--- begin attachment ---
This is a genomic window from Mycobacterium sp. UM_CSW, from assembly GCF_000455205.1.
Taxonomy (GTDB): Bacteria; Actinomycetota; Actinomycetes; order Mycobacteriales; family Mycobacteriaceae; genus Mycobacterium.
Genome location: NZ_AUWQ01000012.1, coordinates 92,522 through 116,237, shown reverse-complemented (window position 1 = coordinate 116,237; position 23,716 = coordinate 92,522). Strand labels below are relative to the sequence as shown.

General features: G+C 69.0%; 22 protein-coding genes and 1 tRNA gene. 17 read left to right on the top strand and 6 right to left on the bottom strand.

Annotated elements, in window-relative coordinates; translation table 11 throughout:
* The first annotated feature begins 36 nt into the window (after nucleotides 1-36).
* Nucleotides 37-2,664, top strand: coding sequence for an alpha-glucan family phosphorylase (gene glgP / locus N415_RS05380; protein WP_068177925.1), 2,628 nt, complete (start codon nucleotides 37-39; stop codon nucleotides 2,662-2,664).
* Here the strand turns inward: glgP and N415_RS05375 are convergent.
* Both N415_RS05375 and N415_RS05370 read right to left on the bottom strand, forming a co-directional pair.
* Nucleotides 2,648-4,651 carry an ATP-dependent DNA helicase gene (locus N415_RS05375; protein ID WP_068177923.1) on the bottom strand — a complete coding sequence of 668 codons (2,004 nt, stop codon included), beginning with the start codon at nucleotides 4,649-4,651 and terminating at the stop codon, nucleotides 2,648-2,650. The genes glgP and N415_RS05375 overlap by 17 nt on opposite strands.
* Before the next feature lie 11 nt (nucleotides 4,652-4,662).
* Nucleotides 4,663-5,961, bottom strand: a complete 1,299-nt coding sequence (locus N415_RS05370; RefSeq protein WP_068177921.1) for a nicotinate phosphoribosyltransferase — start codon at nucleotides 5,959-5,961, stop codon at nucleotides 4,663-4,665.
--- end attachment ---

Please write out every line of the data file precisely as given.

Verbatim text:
This is a genomic window from Mycobacterium sp. UM_CSW, from assembly GCF_000455205.1.
Taxonomy (GTDB): Bacteria; Actinomycetota; Actinomycetes; order Mycobacteriales; family Mycobacteriaceae; genus Mycobacterium.
Genome location: NZ_AUWQ01000012.1, coordinates 92,522 through 116,237, shown reverse-complemented (window position 1 = coordinate 116,237; position 23,716 = coordinate 92,522). Strand labels below are relative to the sequence as shown.

General features: G+C 69.0%; 22 protein-coding genes and 1 tRNA gene. 17 read left to right on the top strand and 6 right to left on the bottom strand.

Annotated elements, in window-relative coordinates; translation table 11 throughout:
* The first annotated feature begins 36 nt into the window (after nucleotides 1-36).
* Nucleotides 37-2,664, top strand: coding sequence for an alpha-glucan family phosphorylase (gene glgP / locus N415_RS05380; protein WP_068177925.1), 2,628 nt, complete (start codon nucleotides 37-39; stop codon nucleotides 2,662-2,664).
* Here the strand turns inward: glgP and N415_RS05375 are convergent.
* Both N415_RS05375 and N415_RS05370 read right to left on the bottom strand, forming a co-directional pair.
* Nucleotides 2,648-4,651 carry an ATP-dependent DNA helicase gene (locus N415_RS05375; protein ID WP_068177923.1) on the bottom strand — a complete coding sequence of 668 codons (2,004 nt, stop codon included), beginning with the start codon at nucleotides 4,649-4,651 and terminating at the stop codon, nucleotides 2,648-2,650. The genes glgP and N415_RS05375 overlap by 17 nt on opposite strands.
* Before the next feature lie 11 nt (nucleotides 4,652-4,662).
* Nucleotides 4,663-5,961, bottom strand: a complete 1,299-nt coding sequence (locus N415_RS05370; RefSeq protein WP_068177921.1) for a nicotinate phosphoribosyltransferase — start codon at nucleotides 5,959-5,961, stop codon at nucleotides 4,663-4,665.